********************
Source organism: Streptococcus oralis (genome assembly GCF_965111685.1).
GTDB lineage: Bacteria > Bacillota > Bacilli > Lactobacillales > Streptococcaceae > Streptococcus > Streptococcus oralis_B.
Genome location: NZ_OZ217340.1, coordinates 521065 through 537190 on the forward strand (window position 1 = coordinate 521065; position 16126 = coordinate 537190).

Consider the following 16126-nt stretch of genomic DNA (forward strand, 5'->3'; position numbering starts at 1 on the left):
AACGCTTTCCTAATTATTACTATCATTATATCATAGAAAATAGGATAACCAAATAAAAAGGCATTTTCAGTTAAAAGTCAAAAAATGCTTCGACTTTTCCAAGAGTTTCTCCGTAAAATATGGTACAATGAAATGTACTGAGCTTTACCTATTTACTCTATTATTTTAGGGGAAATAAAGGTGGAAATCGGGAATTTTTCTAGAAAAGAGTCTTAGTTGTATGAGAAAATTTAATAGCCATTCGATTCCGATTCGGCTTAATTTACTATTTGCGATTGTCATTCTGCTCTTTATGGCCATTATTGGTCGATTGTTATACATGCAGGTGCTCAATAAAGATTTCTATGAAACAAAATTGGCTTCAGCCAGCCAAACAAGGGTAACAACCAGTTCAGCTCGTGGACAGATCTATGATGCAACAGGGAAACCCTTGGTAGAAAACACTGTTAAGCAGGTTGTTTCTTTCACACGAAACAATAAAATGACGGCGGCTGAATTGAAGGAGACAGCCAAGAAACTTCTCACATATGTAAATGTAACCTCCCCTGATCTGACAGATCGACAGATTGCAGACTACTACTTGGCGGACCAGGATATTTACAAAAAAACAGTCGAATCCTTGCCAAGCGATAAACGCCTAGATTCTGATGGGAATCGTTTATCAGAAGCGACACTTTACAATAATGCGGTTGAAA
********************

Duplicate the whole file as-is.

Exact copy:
Source organism: Streptococcus oralis (genome assembly GCF_965111685.1).
GTDB lineage: Bacteria > Bacillota > Bacilli > Lactobacillales > Streptococcaceae > Streptococcus > Streptococcus oralis_B.
Genome location: NZ_OZ217340.1, coordinates 521065 through 537190 on the forward strand (window position 1 = coordinate 521065; position 16126 = coordinate 537190).

Consider the following 16126-nt stretch of genomic DNA (forward strand, 5'->3'; position numbering starts at 1 on the left):
AACGCTTTCCTAATTATTACTATCATTATATCATAGAAAATAGGATAACCAAATAAAAAGGCATTTTCAGTTAAAAGTCAAAAAATGCTTCGACTTTTCCAAGAGTTTCTCCGTAAAATATGGTACAATGAAATGTACTGAGCTTTACCTATTTACTCTATTATTTTAGGGGAAATAAAGGTGGAAATCGGGAATTTTTCTAGAAAAGAGTCTTAGTTGTATGAGAAAATTTAATAGCCATTCGATTCCGATTCGGCTTAATTTACTATTTGCGATTGTCATTCTGCTCTTTATGGCCATTATTGGTCGATTGTTATACATGCAGGTGCTCAATAAAGATTTCTATGAAACAAAATTGGCTTCAGCCAGCCAAACAAGGGTAACAACCAGTTCAGCTCGTGGACAGATCTATGATGCAACAGGGAAACCCTTGGTAGAAAACACTGTTAAGCAGGTTGTTTCTTTCACACGAAACAATAAAATGACGGCGGCTGAATTGAAGGAGACAGCCAAGAAACTTCTCACATATGTAAATGTAACCTCCCCTGATCTGACAGATCGACAGATTGCAGACTACTACTTGGCGGACCAGGATATTTACAAAAAAACAGTCGAATCCTTGCCAAGCGATAAACGCCTAGATTCTGATGGGAATCGTTTATCAGAAGCGACACTTTACAATAATGCGGTTGAAA